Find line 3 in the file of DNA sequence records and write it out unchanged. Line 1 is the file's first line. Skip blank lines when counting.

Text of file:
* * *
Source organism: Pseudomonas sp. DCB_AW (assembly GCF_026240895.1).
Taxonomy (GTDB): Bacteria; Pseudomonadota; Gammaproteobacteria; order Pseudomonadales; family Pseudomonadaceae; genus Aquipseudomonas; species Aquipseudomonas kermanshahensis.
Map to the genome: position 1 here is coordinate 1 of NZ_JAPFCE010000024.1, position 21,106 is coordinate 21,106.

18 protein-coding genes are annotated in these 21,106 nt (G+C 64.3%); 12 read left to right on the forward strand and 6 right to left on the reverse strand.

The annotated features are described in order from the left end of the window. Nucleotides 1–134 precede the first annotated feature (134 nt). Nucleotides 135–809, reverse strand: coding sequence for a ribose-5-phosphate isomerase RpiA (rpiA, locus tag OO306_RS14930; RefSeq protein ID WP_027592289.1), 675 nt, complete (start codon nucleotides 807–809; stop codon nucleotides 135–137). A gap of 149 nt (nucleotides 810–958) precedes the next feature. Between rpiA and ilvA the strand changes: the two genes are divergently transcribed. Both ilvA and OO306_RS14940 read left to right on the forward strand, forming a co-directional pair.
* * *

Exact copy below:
Map to the genome: position 1 here is coordinate 1 of NZ_JAPFCE010000024.1, position 21,106 is coordinate 21,106.